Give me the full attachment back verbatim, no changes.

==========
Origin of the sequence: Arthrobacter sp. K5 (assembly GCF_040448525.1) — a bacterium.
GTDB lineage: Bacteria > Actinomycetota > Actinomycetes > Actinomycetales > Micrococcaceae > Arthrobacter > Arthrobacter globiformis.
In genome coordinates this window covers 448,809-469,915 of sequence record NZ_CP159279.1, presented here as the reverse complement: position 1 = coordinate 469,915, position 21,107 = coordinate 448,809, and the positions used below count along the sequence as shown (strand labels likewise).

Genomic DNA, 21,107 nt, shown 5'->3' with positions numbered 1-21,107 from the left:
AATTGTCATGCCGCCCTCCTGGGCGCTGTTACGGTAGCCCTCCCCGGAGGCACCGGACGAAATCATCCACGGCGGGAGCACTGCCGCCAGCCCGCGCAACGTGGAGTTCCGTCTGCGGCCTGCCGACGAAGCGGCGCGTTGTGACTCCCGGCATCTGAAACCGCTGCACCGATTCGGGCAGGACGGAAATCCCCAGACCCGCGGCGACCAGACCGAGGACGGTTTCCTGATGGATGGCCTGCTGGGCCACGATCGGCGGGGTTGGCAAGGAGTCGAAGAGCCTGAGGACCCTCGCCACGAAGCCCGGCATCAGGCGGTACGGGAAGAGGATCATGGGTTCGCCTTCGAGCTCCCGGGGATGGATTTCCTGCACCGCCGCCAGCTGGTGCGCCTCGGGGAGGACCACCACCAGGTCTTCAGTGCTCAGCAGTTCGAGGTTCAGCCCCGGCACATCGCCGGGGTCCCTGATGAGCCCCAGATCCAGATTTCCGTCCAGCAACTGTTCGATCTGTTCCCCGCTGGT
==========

Origin of the sequence: Arthrobacter sp. K5 (assembly GCF_040448525.1) — a bacterium.
GTDB lineage: Bacteria > Actinomycetota > Actinomycetes > Actinomycetales > Micrococcaceae > Arthrobacter > Arthrobacter globiformis.
In genome coordinates this window covers 448,809-469,915 of sequence record NZ_CP159279.1, presented here as the reverse complement: position 1 = coordinate 469,915, position 21,107 = coordinate 448,809, and the positions used below count along the sequence as shown (strand labels likewise).

Genomic DNA, 21,107 nt, shown 5'->3' with positions numbered 1-21,107 from the left:
AATTGTCATGCCGCCCTCCTGGGCGCTGTTACGGTAGCCCTCCCCGGAGGCACCGGACGAAATCATCCACGGCGGGAGCACTGCCGCCAGCCCGCGCAACGTGGAGTTCCGTCTGCGGCCTGCCGACGAAGCGGCGCGTTGTGACTCCCGGCATCTGAAACCGCTGCACCGATTCGGGCAGGACGGAAATCCCCAGACCCGCGGCGACCAGACCGAGGACGGTTTCCTGATGGATGGCCTGCTGGGCCACGATCGGCGGGGTTGGCAAGGAGTCGAAGAGCCTGAGGACCCTCGCCACGAAGCCCGGCATCAGGCGGTACGGGAAGAGGATCATGGGTTCGCCTTCGAGCTCCCGGGGATGGATTTCCTGCACCGCCGCCAGCTGGTGCGCCTCGGGGAGGACCACCACCAGGTCTTCAGTGCTCAGCAGTTCGAGGTTCAGCCCCGGCACATCGCCGGGGTCCCTGATGAGCCCCAGATCCAGATTTCCGTCCAGCAACTGTTCGATCTGTTCCCCGCTGGT